McNealy v. Becnel et al
ORDER AND REASONS granting 277 Motion for Summary Judgment; granting 280 Motion for Summary Judgment, all claims against the Local Union and USW International are hereby DISMISSED WITH PREJUDICE. FURTHER ORDERED that the Local Union's and USW International's requests for attorney's fees is DENIED. Signed by Judge Susie Morgan on 5/26/2017. (Attachments: # 1 Exhibit 1, # 2 Exhibit 2) (clc)
UNITED STATES DISTRICT COURT
EASTERN DISTRICT OF LOUISIANA
DARRYL J. BECNEL, ET AL.,
SECTION: “E” (2)
ORDER AND REASONS
Before the Court are Motions for Summary Judgment filed by Defendants United
Steelworkers Union, Local 750 (“Local Union”) 1 and United Steel, Paper and Forestry,
Rubber, Manufacturing, Energy, Allied Industrial and Service Workers International
Union AFL-CIO (“USW International”) 2. Plaintiff Newton McNealy opposes the Local
Union’s and USW International’s motions for summary judgment. 3 For the following
reasons, the Local Union and USW International’s motions for summary judgment are
McNealy originally filed this civil action on September 22, 2014, and has been
granted leave of court on multiple occasions to amend his complaint. 4 On December 18,
2015, the Local Union 5 and USW International 6 filed motions to dismiss pursuant to Rule
12(b)(6) of the Federal Rules of Civil Procedure, which were amended on August 10,
2016. 7 On October 17, 2016, the Court issued its Order regarding the then pending
R. Doc. 277.
R. Doc. 280.
3 R. Doc. 311.
4 McNealy’s complaints include Record Document 1 (Complaint), Record Document 37 (Amended and
Supplemental Complaint), Record Document 60 (Second-Amended Complaint), Record Document 114
(Third-Amended Complaint), and Record Document 260 (Fourth-Amended Complaint).
5 R. Doc. 118.
6 R. Doc. 117.
7 R. Docs. 215, 216.
dispositive motions filed by the Defendants in this case. 8 In its Order, the Court dismissed
Plaintiff’s Section 1985(2) claim and converted the Local Union’s and USW
International’s 12(b)(6) motions to dismiss with respect to Plaintiff’s Section 1985(3),
1986, and 301 of the Labor Management Relations Act (“LMRA”) into motions for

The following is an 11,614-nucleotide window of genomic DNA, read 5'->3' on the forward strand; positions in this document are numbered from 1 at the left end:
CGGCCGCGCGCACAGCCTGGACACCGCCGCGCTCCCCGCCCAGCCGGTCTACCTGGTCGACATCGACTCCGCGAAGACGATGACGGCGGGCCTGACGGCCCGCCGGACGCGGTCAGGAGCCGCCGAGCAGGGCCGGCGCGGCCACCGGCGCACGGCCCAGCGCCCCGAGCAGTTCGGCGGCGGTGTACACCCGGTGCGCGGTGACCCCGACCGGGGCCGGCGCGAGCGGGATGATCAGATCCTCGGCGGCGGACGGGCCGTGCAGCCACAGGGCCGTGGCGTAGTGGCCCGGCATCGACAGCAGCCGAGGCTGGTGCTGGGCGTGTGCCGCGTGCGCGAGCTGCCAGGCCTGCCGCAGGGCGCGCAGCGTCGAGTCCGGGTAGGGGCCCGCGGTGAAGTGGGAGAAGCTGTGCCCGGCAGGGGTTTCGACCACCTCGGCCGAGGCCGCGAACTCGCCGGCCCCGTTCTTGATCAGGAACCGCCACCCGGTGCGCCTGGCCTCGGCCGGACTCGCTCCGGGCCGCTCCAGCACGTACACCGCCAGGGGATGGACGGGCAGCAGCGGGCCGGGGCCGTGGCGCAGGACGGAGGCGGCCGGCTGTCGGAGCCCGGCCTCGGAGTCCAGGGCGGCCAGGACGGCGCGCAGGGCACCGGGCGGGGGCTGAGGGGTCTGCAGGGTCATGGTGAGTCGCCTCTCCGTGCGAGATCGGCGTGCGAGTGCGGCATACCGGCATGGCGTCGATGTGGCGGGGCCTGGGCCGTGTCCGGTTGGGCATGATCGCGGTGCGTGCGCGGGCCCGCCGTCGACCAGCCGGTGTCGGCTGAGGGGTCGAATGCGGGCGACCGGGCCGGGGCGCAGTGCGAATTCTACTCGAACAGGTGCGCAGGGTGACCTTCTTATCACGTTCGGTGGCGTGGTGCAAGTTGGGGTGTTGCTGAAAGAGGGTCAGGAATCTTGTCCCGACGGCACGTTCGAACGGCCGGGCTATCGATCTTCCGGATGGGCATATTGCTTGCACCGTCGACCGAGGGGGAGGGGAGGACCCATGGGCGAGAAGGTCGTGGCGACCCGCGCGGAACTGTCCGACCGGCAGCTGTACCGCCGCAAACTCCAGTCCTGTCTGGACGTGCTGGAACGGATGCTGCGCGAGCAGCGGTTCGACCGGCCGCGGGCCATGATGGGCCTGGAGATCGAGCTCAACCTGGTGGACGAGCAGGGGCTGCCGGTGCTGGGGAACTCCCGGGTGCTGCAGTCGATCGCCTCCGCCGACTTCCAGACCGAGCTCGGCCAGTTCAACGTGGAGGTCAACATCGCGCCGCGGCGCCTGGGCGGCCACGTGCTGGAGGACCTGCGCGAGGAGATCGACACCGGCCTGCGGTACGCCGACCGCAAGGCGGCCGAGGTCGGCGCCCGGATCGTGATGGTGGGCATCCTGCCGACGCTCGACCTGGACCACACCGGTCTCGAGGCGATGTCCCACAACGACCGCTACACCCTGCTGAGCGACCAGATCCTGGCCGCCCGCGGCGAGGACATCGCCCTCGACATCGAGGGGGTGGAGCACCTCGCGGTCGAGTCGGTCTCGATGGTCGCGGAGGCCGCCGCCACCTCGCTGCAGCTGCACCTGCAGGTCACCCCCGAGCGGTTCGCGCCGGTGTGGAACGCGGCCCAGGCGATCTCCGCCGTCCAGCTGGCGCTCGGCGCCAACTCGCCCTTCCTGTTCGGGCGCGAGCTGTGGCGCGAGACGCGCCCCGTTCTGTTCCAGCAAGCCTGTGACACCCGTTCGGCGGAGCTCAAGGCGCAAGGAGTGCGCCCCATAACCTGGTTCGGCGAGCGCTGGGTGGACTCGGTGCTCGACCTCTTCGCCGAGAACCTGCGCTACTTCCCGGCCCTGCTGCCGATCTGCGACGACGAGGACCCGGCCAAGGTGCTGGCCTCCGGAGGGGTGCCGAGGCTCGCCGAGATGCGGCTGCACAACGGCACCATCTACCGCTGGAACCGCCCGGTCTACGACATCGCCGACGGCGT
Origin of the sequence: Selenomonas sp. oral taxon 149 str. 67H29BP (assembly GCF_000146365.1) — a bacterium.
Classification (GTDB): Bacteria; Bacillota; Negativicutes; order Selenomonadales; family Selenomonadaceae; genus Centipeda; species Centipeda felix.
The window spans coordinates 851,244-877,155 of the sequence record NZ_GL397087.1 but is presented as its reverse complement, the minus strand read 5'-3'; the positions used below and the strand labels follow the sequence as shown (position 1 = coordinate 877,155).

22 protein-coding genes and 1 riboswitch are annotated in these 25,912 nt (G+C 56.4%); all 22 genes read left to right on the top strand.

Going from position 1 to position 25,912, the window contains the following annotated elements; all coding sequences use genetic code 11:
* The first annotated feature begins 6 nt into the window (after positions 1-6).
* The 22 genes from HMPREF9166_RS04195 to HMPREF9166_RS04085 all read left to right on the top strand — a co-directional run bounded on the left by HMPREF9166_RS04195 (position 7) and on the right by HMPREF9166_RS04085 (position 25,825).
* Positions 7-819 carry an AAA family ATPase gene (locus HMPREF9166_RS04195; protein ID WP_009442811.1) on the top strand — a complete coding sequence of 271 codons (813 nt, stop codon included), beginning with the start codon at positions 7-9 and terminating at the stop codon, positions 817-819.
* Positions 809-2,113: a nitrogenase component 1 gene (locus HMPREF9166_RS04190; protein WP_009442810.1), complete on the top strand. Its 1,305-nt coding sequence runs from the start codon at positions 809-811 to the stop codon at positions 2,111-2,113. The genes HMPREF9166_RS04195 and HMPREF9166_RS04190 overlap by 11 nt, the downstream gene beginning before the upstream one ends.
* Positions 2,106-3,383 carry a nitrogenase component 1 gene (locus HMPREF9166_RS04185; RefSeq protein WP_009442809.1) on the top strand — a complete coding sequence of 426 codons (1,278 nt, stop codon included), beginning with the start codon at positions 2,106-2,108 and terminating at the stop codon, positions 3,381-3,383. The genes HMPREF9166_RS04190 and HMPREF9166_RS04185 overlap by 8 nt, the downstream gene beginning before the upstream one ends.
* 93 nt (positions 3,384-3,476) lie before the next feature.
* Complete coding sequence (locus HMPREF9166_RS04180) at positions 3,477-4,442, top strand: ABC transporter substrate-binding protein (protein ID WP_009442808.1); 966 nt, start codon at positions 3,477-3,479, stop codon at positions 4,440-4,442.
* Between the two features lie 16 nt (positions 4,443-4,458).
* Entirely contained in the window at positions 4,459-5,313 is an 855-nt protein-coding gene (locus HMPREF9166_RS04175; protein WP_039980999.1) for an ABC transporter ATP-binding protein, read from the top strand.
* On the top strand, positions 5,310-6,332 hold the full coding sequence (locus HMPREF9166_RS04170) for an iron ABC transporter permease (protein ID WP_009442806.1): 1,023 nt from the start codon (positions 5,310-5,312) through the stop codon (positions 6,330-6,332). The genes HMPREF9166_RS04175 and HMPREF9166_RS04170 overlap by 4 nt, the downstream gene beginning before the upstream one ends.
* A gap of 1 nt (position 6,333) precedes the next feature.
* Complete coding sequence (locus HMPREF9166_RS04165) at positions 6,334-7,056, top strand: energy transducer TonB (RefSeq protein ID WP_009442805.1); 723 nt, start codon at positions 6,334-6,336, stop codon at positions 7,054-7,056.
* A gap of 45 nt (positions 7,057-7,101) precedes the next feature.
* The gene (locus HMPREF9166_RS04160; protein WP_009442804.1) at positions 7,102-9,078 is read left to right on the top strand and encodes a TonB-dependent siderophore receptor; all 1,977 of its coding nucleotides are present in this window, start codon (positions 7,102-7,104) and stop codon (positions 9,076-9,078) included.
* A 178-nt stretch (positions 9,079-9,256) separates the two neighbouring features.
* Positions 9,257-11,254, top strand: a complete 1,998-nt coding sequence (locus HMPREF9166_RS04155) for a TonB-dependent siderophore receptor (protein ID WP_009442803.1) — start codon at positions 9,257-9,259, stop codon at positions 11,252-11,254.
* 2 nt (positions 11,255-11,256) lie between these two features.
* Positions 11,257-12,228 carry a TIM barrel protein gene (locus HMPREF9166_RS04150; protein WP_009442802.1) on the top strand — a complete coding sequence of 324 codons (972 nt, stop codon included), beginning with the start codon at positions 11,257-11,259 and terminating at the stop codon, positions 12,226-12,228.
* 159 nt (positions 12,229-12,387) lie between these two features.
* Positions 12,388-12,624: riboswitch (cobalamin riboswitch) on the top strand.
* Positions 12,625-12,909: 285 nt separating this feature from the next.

summary judgment. 9 The Court deferred ruling on whether to exercise supplemental
subject matter jurisdiction over McNealy’s state law claims until after the Court ruled on
the Defendants’ motions for summary judgment. 10 On November 9, 2016, the Local
Union and USW International filed motions to reconsider regarding the Court’s October
17, 2016 Order arguing that the state law claims against them for breach of contract and
negligence are preempted by Section 301 of the LMRA. 11 On November 17, 2016, the Court
granted the Local Union’s and USW International’s motions for reconsideration and
amended its October 17, 2016 Order to dismiss Plaintiff’s state law breach of contract and
tort claims against both defendants. 12 On February 7, 2017, pursuant to the Court’s
Order, 13 the Local Union and USW International filed their respective motions for
summary judgment dismissing the Plaintiff’s Fourth Amended Complaint. 14
Summary judgment is appropriate only “if the movant shows that there is no
genuine dispute as to any material fact and the movant is entitled to judgment as a matter
of law.” 15 “An issue is material if its resolution could affect the outcome of the action.” 16
R. Doc. 237.
See id. The Court also found that Plaintiff’s claims under 29 U.S.C. § 141, et seq., of the LMRA are in reality,
claims under Section 301 of the LMRA for breach of the duty of fair representation. Id. at 13-14.
10 Id. at 38.
11 R. Docs. 257, 258.
12 R. Doc. 265.
13 R. Doc. 267.
14 R. Docs. 277, 280.
15 FED. R. CIV. P. 56; see also Celotex Corp. v. Catrett, 477 U.S. 317, 322–23 (1986).
16 DIRECTV Inc. v. Robson, 420 F.3d 532, 536 (5th Cir. 2005).
When assessing whether a material factual dispute exists, the Court considers “all of the
evidence in the record but refrains from making credibility determinations or weighing
the evidence.” 17 All reasonable inferences are drawn in favor of the nonmoving party.18
There is no genuine issue of material fact if, even viewing the evidence in the light most
favorable to the nonmoving party, no reasonable trier of fact could find for the nonmoving
party, thus entitling the moving party to judgment as a matter of law. 19
If the dispositive issue is one on which the moving party will bear the burden of
persuasion at trial, the moving party “must come forward with evidence which would
‘entitle it to a directed verdict if the evidence went uncontroverted at trial.’” 20 If the
moving party fails to carry this burden, the motion must be denied. If the moving party
successfully carries this burden, the burden of production then shifts to the nonmoving
party to direct the Court’s attention to something in the pleadings or other evidence in the
record setting forth specific facts sufficient to establish that a genuine issue of material
fact does indeed exist. 21
If the dispositive issue is one on which the nonmoving party will bear the burden
of persuasion at trial, the moving party may satisfy its burden of production by either (1)
submitting affirmative evidence that negates an essential element of the nonmovant’s
claim, or (2) demonstrating there is no evidence in the record to establish an essential
element of the nonmovant’s claim. 22 When proceeding under the first option, if the
17 Delta & Pine Land Co. v. Nationwide Agribusiness Ins. Co., 530 F.3d 395, 398 (5th Cir. 2008); see also
Reeves v. Sanderson Plumbing Prods., Inc., 530 U.S. 133, 150–51 (2000).
18 Little v. Liquid Air Corp., 37 F.3d 1069, 1075 (5th Cir. 1994).
19 Smith v. Amedisys, Inc., 298 F.3d 434, 440 (5th Cir. 2002).